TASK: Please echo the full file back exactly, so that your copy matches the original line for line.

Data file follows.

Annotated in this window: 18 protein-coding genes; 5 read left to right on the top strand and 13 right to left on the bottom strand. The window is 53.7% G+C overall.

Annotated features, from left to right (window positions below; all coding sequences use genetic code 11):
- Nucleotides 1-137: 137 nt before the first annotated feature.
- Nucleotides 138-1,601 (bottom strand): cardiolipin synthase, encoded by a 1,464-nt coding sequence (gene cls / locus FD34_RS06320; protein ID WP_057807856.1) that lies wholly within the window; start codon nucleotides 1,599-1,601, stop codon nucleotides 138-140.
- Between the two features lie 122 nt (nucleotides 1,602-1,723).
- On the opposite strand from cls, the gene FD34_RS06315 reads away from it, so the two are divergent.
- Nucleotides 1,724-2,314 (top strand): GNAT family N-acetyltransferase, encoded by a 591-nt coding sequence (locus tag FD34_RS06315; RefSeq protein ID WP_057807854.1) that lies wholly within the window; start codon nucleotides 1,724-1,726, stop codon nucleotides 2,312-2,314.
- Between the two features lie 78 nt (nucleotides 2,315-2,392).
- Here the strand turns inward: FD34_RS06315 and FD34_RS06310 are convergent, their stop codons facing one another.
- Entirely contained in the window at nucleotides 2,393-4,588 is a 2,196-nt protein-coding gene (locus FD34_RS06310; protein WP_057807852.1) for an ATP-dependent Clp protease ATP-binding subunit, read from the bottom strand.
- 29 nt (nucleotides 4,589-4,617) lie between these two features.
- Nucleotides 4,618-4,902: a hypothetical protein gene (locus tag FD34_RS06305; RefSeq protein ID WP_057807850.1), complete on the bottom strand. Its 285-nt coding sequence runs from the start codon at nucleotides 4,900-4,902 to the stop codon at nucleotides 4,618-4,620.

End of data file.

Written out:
Annotated in this window: 18 protein-coding genes; 5 read left to right on the top strand and 13 right to left on the bottom strand. The window is 53.7% G+C overall.

Annotated features, from left to right (window positions below; all coding sequences use genetic code 11):
- Nucleotides 1-137: 137 nt before the first annotated feature.
- Nucleotides 138-1,601 (bottom strand): cardiolipin synthase, encoded by a 1,464-nt coding sequence (gene cls / locus FD34_RS06320; protein ID WP_057807856.1) that lies wholly within the window; start codon nucleotides 1,599-1,601, stop codon nucleotides 138-140.
- Between the two features lie 122 nt (nucleotides 1,602-1,723).
- On the opposite strand from cls, the gene FD34_RS06315 reads away from it, so the two are divergent.
- Nucleotides 1,724-2,314 (top strand): GNAT family N-acetyltransferase, encoded by a 591-nt coding sequence (locus tag FD34_RS06315; RefSeq protein ID WP_057807854.1) that lies wholly within the window; start codon nucleotides 1,724-1,726, stop codon nucleotides 2,312-2,314.
- Between the two features lie 78 nt (nucleotides 2,315-2,392).
- Here the strand turns inward: FD34_RS06315 and FD34_RS06310 are convergent, their stop codons facing one another.
- Entirely contained in the window at nucleotides 2,393-4,588 is a 2,196-nt protein-coding gene (locus FD34_RS06310; protein WP_057807852.1) for an ATP-dependent Clp protease ATP-binding subunit, read from the bottom strand.
- 29 nt (nucleotides 4,589-4,617) lie between these two features.
- Nucleotides 4,618-4,902: a hypothetical protein gene (locus tag FD34_RS06305; RefSeq protein ID WP_057807850.1), complete on the bottom strand. Its 285-nt coding sequence runs from the start codon at nucleotides 4,900-4,902 to the stop codon at nucleotides 4,618-4,620.